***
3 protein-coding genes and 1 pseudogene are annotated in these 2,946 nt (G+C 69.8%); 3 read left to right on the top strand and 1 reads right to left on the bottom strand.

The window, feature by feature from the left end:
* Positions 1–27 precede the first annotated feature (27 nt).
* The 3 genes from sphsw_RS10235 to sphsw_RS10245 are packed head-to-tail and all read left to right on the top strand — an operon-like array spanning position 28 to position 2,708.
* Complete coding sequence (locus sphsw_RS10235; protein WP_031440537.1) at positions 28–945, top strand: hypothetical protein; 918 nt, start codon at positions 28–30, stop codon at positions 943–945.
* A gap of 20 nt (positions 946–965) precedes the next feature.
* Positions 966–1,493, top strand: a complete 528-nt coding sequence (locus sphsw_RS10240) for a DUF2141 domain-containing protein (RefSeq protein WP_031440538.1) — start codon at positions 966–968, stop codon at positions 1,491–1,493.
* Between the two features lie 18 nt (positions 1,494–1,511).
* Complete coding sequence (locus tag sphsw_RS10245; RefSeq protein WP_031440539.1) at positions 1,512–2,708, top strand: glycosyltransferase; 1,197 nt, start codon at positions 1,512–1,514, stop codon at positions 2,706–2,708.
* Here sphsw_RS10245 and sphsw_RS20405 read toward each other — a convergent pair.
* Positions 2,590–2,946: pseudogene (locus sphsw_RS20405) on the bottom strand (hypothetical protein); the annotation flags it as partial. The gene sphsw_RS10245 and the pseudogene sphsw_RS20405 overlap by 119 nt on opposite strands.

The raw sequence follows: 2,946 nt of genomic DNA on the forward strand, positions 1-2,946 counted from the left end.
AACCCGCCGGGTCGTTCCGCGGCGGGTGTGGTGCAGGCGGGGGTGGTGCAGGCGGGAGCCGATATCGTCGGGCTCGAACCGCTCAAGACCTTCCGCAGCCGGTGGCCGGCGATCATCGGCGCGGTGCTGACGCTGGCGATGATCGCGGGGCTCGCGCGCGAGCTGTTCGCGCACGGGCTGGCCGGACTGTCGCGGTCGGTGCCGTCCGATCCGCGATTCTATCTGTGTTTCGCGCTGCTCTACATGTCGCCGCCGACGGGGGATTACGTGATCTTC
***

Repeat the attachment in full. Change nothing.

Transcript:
3 protein-coding genes and 1 pseudogene are annotated in these 2,946 nt (G+C 69.8%); 3 read left to right on the top strand and 1 reads right to left on the bottom strand.

The window, feature by feature from the left end:
* Positions 1–27 precede the first annotated feature (27 nt).
* The 3 genes from sphsw_RS10235 to sphsw_RS10245 are packed head-to-tail and all read left to right on the top strand — an operon-like array spanning position 28 to position 2,708.
* Complete coding sequence (locus sphsw_RS10235; protein WP_031440537.1) at positions 28–945, top strand: hypothetical protein; 918 nt, start codon at positions 28–30, stop codon at positions 943–945.
* A gap of 20 nt (positions 946–965) precedes the next feature.
* Positions 966–1,493, top strand: a complete 528-nt coding sequence (locus sphsw_RS10240) for a DUF2141 domain-containing protein (RefSeq protein WP_031440538.1) — start codon at positions 966–968, stop codon at positions 1,491–1,493.
* Between the two features lie 18 nt (positions 1,494–1,511).
* Complete coding sequence (locus tag sphsw_RS10245; RefSeq protein WP_031440539.1) at positions 1,512–2,708, top strand: glycosyltransferase; 1,197 nt, start codon at positions 1,512–1,514, stop codon at positions 2,706–2,708.
* Here sphsw_RS10245 and sphsw_RS20405 read toward each other — a convergent pair.
* Positions 2,590–2,946: pseudogene (locus sphsw_RS20405) on the bottom strand (hypothetical protein); the annotation flags it as partial. The gene sphsw_RS10245 and the pseudogene sphsw_RS20405 overlap by 119 nt on opposite strands.

The raw sequence follows: 2,946 nt of genomic DNA on the forward strand, positions 1-2,946 counted from the left end.
AACCCGCCGGGTCGTTCCGCGGCGGGTGTGGTGCAGGCGGGGGTGGTGCAGGCGGGAGCCGATATCGTCGGGCTCGAACCGCTCAAGACCTTCCGCAGCCGGTGGCCGGCGATCATCGGCGCGGTGCTGACGCTGGCGATGATCGCGGGGCTCGCGCGCGAGCTGTTCGCGCACGGGCTGGCCGGACTGTCGCGGTCGGTGCCGTCCGATCCGCGATTCTATCTGTGTTTCGCGCTGCTCTACATGTCGCCGCCGACGGGGGATTACGTGATCTTC